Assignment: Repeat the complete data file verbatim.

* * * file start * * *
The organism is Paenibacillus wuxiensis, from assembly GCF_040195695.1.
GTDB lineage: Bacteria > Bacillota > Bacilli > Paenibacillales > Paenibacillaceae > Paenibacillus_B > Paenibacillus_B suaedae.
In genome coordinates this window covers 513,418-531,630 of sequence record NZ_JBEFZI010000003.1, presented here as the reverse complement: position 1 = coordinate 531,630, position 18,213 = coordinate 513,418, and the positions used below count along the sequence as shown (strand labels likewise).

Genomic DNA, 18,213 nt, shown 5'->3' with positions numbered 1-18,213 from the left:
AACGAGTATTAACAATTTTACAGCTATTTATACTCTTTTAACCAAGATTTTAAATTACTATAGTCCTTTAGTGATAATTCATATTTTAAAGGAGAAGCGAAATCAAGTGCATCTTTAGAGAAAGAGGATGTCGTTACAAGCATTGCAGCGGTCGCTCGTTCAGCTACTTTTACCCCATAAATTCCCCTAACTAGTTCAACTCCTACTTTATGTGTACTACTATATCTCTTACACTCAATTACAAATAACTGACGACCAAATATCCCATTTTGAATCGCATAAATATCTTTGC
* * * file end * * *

The organism is Paenibacillus wuxiensis, from assembly GCF_040195695.1.
GTDB lineage: Bacteria > Bacillota > Bacilli > Paenibacillales > Paenibacillaceae > Paenibacillus_B > Paenibacillus_B suaedae.
In genome coordinates this window covers 513,418-531,630 of sequence record NZ_JBEFZI010000003.1, presented here as the reverse complement: position 1 = coordinate 531,630, position 18,213 = coordinate 513,418, and the positions used below count along the sequence as shown (strand labels likewise).

Genomic DNA, 18,213 nt, shown 5'->3' with positions numbered 1-18,213 from the left:
AACGAGTATTAACAATTTTACAGCTATTTATACTCTTTTAACCAAGATTTTAAATTACTATAGTCCTTTAGTGATAATTCATATTTTAAAGGAGAAGCGAAATCAAGTGCATCTTTAGAGAAAGAGGATGTCGTTACAAGCATTGCAGCGGTCGCTCGTTCAGCTACTTTTACCCCATAAATTCCCCTAACTAGTTCAACTCCTACTTTATGTGTACTACTATATCTCTTACACTCAATTACAAATAACTGACGACCAAATATCCCATTTTGAATCGCATAAATATCTTTGC